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HOME > J Mov Disord > Volume 17(2); 2024 > Article
Letter to the editor
A Case of 18p Chromosomal Deletion Encompassing GNAL in a Patient With Dystonia-Parkinsonism
Giulia Di Rauso1,2,3orcid, Francesco Cavallieri3corresp_iconorcid, Edoardo Monfrini4,5orcid, Alessandro Fraternali6, Valentina Fioravanti3, Sara Grisanti7, Annalisa Gessani2, Isabella Campanini8orcid, Andrea Merlo8orcid, Giulia Toschi3, Manuela Napoli9orcid, Rosario Pascarella9orcid, Rosamaria Silipigni10, Palma Finelli10,11, Jefri J. Paul12, Peter Bauer12orcid, Annibale Versari6, Alessio Di Fonzo5orcid, Franco Valzania3orcid
Journal of Movement Disorders 2024;17(2):236-238.
DOI: https://doi.org/10.14802/jmd.23222
Published online: January 23, 2024

1Department of Biomedical, Metabolic and Neural Sciences, University of Modena and Reggio Emilia, Modena, Italy

2Neurology, Neuroscience Head Neck Department, Azienda Ospedaliero-Universitaria di Modena, Modena, Italy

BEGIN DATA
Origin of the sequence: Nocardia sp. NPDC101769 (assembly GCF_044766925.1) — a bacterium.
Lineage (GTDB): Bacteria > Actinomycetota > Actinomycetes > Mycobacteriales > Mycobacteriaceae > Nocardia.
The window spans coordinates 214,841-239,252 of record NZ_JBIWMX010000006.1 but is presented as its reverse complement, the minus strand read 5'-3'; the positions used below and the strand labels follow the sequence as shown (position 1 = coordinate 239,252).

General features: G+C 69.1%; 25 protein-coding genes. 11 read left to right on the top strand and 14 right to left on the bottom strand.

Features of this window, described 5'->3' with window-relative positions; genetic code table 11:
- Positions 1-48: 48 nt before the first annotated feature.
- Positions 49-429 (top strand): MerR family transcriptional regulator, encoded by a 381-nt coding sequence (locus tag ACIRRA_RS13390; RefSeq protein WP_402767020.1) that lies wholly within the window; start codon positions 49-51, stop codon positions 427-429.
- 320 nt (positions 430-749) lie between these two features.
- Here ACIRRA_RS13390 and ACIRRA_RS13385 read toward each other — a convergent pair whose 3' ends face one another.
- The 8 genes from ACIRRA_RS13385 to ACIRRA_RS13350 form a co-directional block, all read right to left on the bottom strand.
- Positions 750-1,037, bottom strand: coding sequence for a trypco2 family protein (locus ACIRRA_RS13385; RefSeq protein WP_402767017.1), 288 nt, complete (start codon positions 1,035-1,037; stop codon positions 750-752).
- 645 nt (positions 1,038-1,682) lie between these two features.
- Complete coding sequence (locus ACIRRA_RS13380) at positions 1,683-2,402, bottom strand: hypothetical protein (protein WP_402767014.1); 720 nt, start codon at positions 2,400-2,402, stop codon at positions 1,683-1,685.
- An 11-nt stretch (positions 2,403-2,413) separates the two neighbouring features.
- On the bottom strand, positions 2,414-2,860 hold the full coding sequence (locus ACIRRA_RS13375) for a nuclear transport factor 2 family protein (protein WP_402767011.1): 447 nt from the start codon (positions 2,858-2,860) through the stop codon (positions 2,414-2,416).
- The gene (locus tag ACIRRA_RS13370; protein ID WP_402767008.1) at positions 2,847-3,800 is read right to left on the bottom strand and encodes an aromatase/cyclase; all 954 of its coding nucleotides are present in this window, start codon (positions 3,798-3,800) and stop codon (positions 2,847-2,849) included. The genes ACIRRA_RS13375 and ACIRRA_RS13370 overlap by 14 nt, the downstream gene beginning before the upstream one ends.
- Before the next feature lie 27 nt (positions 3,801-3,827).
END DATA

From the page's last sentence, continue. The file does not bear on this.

3Neurology Unit, Neuromotor & Rehabilitation Department, Azienda USL-IRCCS di Reggio Emilia, Reggio Emilia, Italy

4Fondazione IRCCS Ca’ Granda Ospedale Maggiore Policlinico, Neurology Unit, Milan, Italy

5Dino Ferrari Center, Neuroscience Section, Department of Pathophysiology and Transplantation, University of Milan, Milan, Italy

6Nuclear Medicine Unit, Azienda Unità Sanitaria Locale-IRCCS of Reggio Emilia, Reggio Emilia, Italy

7Clinical and Experimental Medicine PhD Program, University of Modena and Reggio Emilia, Modena, Italy

8LAM-Motion Analysis Laboratory, Neuromotor and Rehabilitation Department, AUSL-IRCCS Reggio Emilia, Reggio Emilia, Italy

9Neuroradiology Unit, Radiology Department, Azienda USL-IRCCS di Reggio Emilia, Reggio Emilia, Italy

10Medical Genetics Laboratory, Fondazione IRCCS Ca’ Granda Ospedale Maggiore Policlinico, Milan, Italy

11Department of Medical Biotechnology and Translational Medicine, University of Milan, Segrate, Milan, Italy

12CENTOGENE GmbH, Rostock, Germany

Corresponding author: Francesco Cavallieri, MD, PhD Neurology Unit, Neuromotor & Rehabilitation Department, Azienda USL-IRCCS di Reggio Emilia, Viale Risorgimento 80, Reggio Emilia 42123, Italy / Tel: +39-0522-295565 / E-mail: francesco.cavallieri@ausl.re.it